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India: Life and death in Varanasi

Everyday scenes alongside the banks of the Ganges River in Varanasi, India, prove death can sometimes be nothing to bat an eyelid at

Published 9 Apr 2019, 00:15 BST
Varanasi, India
Varanasi, India
Photograph by Getty Images

For a place with a nickname as morbid as The City of Death, I'm surprised by how much colour I can see, and curious as to why the place smells so strongly of oily smoke. And then I realise why, eyeing a long stretch of pastel steps that lead to the edge of a wide and murky river, where a stack of wood is quietly burning. Something is placed within the middle of the logs. A human body, recently deceased, and now set alight on an open pyre for all to see. There are no mourners, just silent spectators dressed in fierce shades of blue, red and yellow as vibrant as the city itself, bearing witness to the gathering embers. Well, that explains the smoke.

Varanasi is the city where one goes to die. Hindu tradition says to die in Varanasi is to end the cycle of reincarnation that each human being is entrapped in. Hindu holy men flock here from all over India to live out what they believe will be their final life in absolute simplicity, meditating along the sides of the Ganges River, paying scant heed to the need to eat and sleep; instead devoting almost all of their time and energy to silent meditation, in the hope that their soul will finally be freed.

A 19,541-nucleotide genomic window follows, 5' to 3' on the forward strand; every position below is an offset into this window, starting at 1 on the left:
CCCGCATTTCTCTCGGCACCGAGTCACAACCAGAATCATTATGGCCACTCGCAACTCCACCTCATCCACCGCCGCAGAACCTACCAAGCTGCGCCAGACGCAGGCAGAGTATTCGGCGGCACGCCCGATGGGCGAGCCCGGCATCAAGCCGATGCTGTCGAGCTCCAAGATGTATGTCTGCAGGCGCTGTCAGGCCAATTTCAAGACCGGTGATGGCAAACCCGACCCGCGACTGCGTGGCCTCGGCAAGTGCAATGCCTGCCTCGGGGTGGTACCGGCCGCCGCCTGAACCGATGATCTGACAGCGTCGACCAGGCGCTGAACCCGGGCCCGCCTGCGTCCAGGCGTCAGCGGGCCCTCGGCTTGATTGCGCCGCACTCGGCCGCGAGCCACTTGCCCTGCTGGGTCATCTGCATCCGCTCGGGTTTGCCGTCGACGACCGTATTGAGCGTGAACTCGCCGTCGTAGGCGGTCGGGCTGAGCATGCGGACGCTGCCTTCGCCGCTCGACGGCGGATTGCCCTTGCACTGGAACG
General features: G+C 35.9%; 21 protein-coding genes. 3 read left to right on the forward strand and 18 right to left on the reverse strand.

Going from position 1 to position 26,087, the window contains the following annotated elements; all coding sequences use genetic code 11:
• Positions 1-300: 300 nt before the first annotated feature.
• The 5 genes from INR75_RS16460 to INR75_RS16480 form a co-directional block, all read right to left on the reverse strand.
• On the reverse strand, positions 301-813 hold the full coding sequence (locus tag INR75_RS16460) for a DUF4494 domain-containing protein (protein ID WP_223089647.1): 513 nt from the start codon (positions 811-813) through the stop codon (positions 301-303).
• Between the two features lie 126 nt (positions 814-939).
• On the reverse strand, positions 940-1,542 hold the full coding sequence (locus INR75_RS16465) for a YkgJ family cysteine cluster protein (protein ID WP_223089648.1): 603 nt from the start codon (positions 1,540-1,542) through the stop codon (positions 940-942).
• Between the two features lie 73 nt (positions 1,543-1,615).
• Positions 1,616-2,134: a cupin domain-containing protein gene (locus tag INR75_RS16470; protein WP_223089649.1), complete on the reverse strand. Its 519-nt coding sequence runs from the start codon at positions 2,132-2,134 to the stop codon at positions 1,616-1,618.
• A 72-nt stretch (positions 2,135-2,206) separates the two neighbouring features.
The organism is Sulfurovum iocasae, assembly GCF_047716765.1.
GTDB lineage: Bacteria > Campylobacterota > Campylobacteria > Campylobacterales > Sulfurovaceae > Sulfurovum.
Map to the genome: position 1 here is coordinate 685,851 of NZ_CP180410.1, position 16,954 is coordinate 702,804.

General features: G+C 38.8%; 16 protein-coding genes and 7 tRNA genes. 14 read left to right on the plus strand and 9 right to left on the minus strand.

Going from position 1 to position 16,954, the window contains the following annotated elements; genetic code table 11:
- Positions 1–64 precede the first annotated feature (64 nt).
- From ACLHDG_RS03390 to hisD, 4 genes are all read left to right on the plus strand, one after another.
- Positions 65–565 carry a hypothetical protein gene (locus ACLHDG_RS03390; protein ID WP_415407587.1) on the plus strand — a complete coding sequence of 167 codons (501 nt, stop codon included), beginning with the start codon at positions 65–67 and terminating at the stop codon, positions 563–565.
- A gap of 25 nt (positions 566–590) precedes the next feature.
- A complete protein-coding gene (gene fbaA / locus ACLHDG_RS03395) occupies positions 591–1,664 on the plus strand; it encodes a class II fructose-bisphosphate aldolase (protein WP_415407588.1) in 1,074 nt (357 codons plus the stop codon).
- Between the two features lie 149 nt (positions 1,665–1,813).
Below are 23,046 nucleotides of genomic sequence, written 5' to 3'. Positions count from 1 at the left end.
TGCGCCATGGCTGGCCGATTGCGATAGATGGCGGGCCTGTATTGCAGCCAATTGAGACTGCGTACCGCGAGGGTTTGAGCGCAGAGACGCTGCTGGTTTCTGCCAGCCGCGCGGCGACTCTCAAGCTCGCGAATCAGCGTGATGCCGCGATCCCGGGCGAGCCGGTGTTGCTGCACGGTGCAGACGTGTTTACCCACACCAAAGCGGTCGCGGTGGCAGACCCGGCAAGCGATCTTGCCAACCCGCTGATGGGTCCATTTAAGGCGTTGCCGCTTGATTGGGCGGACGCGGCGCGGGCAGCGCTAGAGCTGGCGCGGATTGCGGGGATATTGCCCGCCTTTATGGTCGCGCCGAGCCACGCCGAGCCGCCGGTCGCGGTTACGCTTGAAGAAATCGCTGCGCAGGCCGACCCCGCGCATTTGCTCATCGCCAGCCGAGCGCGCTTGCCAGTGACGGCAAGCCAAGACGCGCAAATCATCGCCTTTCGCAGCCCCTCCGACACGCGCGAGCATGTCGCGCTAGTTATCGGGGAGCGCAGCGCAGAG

Here, death isn't something to be hidden. Rather, it's a part of the fabric of everyday life. About 80 cremations take place every day along the banks of the Ganges. At sunrise, boatmen offer rides across the dark water, from where you can watch distant fires slowly light up.

As I walk down a street, my eyes are pulled in a thousand different directions — the great mesh of electricity wires that hangs above; the rhesus monkeys that peer down at me from window ledges; the vibrantly coloured walls of decaying buildings; the gap-toothed grins of children who run barefoot in a small mob; and the adults seated on the pavement who show no interest in stopping them.

I jump to one side as four men come charging down the street carrying aloft a wooden frame draped in a golden throw. A low humming emanates from beneath their beards; bells hanging from their necks clang, and they scatter marigold flowers as they go. Backed up against the wall as they pass, I spot a pair of long, bony feet poking out from the edges of the throw. As the procession disappears around a corner, it takes me a little while to gather myself, but the kids continue their play, the monkeys are still watchful, and the shopkeepers continue to ply their trade. No one here is acting like they've witnessed anything out of the ordinary. Only me. Realising that, I continue on my way.

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